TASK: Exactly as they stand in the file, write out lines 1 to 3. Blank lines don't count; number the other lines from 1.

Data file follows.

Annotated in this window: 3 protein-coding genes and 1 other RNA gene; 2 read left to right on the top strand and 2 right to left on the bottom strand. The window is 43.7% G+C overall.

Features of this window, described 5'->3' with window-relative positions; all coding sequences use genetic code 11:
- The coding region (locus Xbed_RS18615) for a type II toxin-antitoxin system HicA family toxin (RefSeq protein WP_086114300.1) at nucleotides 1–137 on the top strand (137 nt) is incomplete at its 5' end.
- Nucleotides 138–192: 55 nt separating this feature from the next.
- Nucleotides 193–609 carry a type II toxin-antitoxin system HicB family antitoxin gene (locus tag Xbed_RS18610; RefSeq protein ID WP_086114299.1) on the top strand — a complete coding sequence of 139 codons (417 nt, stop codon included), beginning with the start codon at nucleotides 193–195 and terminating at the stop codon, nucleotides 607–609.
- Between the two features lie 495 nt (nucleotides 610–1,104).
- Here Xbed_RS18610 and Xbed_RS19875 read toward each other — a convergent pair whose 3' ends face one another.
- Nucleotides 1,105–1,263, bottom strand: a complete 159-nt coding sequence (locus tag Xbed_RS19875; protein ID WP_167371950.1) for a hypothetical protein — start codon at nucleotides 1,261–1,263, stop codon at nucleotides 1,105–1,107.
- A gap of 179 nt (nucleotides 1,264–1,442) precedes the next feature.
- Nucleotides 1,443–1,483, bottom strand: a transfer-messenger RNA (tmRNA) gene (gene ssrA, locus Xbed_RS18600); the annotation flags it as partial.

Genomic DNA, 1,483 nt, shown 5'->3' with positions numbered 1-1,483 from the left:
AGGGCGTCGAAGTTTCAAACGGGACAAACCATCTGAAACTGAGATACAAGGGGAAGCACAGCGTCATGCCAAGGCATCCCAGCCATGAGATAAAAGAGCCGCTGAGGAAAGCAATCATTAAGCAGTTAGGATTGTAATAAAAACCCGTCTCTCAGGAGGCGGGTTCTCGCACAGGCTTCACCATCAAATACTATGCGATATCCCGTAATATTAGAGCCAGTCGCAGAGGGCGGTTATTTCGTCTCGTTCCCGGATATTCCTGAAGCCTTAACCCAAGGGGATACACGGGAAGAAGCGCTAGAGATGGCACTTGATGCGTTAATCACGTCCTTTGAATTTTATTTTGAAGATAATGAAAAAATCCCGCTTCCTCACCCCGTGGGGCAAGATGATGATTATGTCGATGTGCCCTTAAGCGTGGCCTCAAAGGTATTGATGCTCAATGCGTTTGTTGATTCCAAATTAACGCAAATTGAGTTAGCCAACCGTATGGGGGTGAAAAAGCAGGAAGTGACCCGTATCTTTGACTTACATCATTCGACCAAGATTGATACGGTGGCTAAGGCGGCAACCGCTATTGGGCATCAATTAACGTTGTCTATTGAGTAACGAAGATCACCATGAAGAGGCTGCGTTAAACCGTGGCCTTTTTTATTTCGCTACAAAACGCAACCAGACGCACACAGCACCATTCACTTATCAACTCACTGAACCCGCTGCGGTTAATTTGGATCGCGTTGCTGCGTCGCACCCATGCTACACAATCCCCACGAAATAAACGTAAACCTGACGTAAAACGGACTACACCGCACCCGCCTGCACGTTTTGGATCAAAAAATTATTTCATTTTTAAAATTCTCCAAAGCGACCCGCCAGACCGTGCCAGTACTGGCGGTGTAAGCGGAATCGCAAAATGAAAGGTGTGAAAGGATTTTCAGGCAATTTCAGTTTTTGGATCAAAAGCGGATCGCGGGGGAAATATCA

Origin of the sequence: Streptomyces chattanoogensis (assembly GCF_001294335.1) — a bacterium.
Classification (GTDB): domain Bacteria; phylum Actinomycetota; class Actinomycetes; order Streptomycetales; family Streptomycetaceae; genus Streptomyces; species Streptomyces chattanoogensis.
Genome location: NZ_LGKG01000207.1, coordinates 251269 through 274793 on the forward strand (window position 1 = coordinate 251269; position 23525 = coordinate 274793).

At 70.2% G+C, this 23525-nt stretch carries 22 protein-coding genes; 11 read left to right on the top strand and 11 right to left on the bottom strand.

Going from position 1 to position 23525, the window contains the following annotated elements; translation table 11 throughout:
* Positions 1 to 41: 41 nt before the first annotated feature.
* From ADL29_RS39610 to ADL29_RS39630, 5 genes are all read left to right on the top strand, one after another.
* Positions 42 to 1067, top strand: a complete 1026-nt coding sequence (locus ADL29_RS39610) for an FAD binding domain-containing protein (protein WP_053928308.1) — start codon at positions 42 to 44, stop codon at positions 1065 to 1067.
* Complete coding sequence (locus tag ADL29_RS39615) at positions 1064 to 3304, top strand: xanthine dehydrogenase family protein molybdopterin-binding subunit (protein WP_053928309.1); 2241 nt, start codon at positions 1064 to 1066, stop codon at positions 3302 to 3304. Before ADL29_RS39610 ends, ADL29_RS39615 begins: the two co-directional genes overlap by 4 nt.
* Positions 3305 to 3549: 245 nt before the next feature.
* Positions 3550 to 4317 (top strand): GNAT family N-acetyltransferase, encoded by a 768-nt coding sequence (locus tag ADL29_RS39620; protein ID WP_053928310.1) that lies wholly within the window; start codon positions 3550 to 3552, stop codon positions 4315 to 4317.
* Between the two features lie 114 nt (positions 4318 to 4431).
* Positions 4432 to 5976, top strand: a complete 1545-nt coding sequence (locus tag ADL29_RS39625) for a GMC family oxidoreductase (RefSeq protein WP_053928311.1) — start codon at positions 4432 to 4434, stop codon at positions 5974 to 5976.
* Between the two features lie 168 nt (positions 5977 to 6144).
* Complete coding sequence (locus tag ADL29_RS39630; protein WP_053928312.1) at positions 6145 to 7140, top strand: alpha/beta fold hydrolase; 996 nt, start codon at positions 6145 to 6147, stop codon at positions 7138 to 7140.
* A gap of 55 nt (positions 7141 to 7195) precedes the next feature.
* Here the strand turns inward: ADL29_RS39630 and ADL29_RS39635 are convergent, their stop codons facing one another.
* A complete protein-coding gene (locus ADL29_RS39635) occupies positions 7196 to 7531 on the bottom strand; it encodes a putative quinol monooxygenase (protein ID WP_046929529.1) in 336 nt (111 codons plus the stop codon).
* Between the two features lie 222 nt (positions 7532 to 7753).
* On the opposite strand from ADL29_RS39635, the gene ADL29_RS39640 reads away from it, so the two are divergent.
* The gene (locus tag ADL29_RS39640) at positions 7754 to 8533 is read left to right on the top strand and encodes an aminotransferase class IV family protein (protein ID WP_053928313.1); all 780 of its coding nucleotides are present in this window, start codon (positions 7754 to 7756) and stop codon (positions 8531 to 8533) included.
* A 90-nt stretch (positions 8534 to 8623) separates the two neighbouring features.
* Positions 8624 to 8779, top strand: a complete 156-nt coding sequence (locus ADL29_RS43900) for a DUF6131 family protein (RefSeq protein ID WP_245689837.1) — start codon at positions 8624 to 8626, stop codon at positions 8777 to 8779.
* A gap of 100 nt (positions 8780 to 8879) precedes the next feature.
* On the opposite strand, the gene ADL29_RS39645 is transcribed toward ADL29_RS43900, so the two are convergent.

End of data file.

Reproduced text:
Annotated in this window: 3 protein-coding genes and 1 other RNA gene; 2 read left to right on the top strand and 2 right to left on the bottom strand. The window is 43.7% G+C overall.

Features of this window, described 5'->3' with window-relative positions; all coding sequences use genetic code 11:
- The coding region (locus Xbed_RS18615) for a type II toxin-antitoxin system HicA family toxin (RefSeq protein WP_086114300.1) at nucleotides 1–137 on the top strand (137 nt) is incomplete at its 5' end.